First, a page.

Tired of eating at the same old restaurants? Are you looking for something new to spice up your taste buds? If the answer is yes, I have some great news for you! There’s a new trend in the Miami food scene, and that is the emergence of underground restaurants opening up all over the city. In the foodie world, they are known as “pop-up restaurants”.
This new food craze has been popular in big metropolitan areas, like LA and New York City. The first pop-up restaurant in Miami was not introduced until late last year with the opening of Phuc Yea. The idea behind a pop-up restaurant is to give highly skilled chefs the opportunity to showcase their passion and culinary talent in a short period of time. The pop-up restaurants have no formal address; they find their venue at either empty warehouses or existing restaurants which transform into their temporary culinary haven. These restaurants can open anywhere from a few weeks to a few months in hope of building enough exposure to open a permanent space of their own.
It is a way for chefs to play with their creativity and have the freedom to experiment new dishes. It’s adventurous and fun not only for the chef, but for the foodies that love to try new things. The best part of this pop-up concept is these chefs can take these risks without the stress of investing loads and loads of money that is typically required to open and run a successful restaurant. They have a clean kitchen to cook in and are provided with a staff of waiters and waitress, the chef is only responsible for supplying the ingredients.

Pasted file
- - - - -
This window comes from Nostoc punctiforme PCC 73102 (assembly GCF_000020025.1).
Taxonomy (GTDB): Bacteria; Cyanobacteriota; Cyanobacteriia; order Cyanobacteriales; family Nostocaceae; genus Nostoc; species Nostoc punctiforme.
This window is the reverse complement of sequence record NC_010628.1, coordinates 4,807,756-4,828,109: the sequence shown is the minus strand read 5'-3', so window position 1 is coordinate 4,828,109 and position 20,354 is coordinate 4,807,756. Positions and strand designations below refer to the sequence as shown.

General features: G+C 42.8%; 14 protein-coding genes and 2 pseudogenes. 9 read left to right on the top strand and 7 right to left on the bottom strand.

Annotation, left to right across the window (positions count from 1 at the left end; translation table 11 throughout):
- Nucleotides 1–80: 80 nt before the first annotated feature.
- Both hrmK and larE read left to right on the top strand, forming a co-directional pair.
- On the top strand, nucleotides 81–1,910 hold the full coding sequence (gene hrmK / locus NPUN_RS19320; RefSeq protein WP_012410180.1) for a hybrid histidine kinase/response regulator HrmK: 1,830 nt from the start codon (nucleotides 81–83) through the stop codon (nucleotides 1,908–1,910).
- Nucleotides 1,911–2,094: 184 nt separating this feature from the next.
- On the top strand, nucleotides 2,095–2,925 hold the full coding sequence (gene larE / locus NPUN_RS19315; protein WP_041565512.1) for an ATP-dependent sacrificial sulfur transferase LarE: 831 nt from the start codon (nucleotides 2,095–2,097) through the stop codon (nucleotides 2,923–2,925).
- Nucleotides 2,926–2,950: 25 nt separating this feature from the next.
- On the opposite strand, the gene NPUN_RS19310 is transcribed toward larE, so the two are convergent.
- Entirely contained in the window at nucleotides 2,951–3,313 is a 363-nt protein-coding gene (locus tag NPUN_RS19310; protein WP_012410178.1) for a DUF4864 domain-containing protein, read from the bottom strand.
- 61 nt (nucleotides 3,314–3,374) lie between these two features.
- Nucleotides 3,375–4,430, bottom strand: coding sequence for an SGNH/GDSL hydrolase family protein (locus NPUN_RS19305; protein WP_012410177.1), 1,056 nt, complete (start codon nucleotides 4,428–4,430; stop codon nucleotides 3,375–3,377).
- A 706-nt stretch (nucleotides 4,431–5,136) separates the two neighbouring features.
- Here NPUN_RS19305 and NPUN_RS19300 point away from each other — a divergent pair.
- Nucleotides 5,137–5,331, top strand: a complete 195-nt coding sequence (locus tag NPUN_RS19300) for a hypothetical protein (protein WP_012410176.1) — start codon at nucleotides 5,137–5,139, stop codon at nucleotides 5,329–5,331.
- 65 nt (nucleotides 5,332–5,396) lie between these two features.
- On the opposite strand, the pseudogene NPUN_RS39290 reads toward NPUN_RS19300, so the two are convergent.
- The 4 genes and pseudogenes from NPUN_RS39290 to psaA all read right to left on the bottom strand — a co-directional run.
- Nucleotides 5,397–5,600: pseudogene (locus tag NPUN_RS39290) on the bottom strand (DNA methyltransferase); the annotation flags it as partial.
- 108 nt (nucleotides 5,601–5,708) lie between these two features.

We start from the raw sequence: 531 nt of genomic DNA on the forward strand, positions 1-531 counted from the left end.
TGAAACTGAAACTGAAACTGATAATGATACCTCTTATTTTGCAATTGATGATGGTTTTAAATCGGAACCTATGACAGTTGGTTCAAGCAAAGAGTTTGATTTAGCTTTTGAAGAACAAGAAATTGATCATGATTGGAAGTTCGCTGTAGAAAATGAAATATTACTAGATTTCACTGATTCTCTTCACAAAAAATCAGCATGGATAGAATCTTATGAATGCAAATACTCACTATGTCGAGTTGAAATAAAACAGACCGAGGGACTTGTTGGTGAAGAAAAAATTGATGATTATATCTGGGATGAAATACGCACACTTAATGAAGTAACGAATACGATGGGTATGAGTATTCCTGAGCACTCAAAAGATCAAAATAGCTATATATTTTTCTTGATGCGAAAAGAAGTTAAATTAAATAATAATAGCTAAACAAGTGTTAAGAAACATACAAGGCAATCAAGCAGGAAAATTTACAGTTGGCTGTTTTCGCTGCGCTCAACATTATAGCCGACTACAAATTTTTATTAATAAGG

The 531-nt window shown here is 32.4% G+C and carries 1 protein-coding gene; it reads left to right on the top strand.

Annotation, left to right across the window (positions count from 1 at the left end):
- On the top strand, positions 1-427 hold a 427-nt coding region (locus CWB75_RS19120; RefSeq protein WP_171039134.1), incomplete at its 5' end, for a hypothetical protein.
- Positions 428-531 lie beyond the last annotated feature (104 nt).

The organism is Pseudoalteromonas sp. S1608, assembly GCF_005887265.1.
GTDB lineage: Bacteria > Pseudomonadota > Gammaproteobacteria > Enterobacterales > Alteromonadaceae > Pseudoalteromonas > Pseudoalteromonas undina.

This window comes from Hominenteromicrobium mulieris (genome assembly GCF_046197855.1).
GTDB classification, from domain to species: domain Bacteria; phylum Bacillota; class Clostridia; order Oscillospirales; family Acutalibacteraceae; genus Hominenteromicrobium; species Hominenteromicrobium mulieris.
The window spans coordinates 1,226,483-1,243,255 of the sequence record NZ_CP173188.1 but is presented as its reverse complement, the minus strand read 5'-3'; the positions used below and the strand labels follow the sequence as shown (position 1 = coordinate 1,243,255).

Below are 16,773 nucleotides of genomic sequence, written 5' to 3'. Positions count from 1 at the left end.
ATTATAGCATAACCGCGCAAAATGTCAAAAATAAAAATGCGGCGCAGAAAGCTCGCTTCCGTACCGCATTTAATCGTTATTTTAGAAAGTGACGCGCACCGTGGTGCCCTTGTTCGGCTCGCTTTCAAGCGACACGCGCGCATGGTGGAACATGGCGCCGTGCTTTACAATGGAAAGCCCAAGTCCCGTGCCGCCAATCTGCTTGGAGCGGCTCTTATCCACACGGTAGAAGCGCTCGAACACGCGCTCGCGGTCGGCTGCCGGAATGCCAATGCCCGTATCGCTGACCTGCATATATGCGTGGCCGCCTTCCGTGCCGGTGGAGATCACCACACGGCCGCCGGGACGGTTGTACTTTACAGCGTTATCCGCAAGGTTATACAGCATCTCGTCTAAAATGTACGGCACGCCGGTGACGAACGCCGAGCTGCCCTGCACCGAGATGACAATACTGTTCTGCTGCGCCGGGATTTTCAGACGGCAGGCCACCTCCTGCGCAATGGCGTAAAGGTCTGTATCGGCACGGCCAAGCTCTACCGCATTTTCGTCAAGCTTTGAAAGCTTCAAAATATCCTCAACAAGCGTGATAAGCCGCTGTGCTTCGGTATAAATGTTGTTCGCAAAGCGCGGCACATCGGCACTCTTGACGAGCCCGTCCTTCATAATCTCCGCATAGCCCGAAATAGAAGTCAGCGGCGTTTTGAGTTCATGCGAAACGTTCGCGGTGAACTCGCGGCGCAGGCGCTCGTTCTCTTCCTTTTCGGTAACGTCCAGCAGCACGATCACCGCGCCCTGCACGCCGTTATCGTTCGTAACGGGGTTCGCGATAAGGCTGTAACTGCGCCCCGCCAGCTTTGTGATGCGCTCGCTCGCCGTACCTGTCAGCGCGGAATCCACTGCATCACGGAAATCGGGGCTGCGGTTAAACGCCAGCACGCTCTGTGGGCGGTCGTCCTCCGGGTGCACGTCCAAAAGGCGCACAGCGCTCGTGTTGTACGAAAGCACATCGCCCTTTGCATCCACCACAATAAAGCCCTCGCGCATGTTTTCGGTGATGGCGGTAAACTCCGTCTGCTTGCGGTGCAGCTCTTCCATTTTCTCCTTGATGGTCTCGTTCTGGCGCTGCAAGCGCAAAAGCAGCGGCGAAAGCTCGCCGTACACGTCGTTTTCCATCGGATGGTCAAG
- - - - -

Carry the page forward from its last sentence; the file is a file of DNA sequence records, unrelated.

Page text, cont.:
The concept behind the pop-up restaurant is so fresh it has spread like wild fire. Phuc Yea, opened by Aneice Meinhold, Alejandro Oritz and Head Chef Cesar Zapata, served Vietnamese inspired dishes. With the power of word of mouth and social media, Phuc Yea had lines of people waiting outside every night eager to try Cesar Zapata’s culinary skills. If you did not have the chance to check out Phuc Yea, no worries you can find them at their permanent location, The Federal.
Pop-ups aren’t limited to culinary talent, it can be a great opportunity for expert mixologists to showcase their craft in creating unique well balanced alcoholic drinks. So it’s no surprise that cocktail pop up bars soon followed! Gabriel Orta and Elad Zvi were the masterminds behind the creation of the delicious cocktails found at the Broken Shaker, Miami’s first pop up bar. A top notch quality bar that served old school classic cocktails. It had a speakeasy feel to it – perfect for those who enjoy fine crafted drinks. So all of you cocktail lovers, be on the lookout for the next pop up bar, it’s a scene you don’t want to miss.
Giorgio Rapicavolli, winner of Food Network’s Chopped, opened Miami’s second pop-up restaurant along with Alex Casanova. The Eating House quickly became a crowd favorite with his specialty dishes. Café Ponce by day, Eating House by night. Four of the eight Collective Plate foodies had the pleasure to dine in on Eating House’s last Sunday Brunch. It was definitely not the brightest idea to wait until the last Sunday to check out the buzz, but it was a definite treat!
Check out the slideshow to see what we thought! Remember, bigger is better – enlarge for a more awesome viewing experience!
With this pop-up movement, foodies are able to indulge in tantalizing feasts prepared by highly skilled chefs. So what will it be next, a pop up restaurant or bar? I would love to see a pop-up bakery next to satisfy my sweet tooth.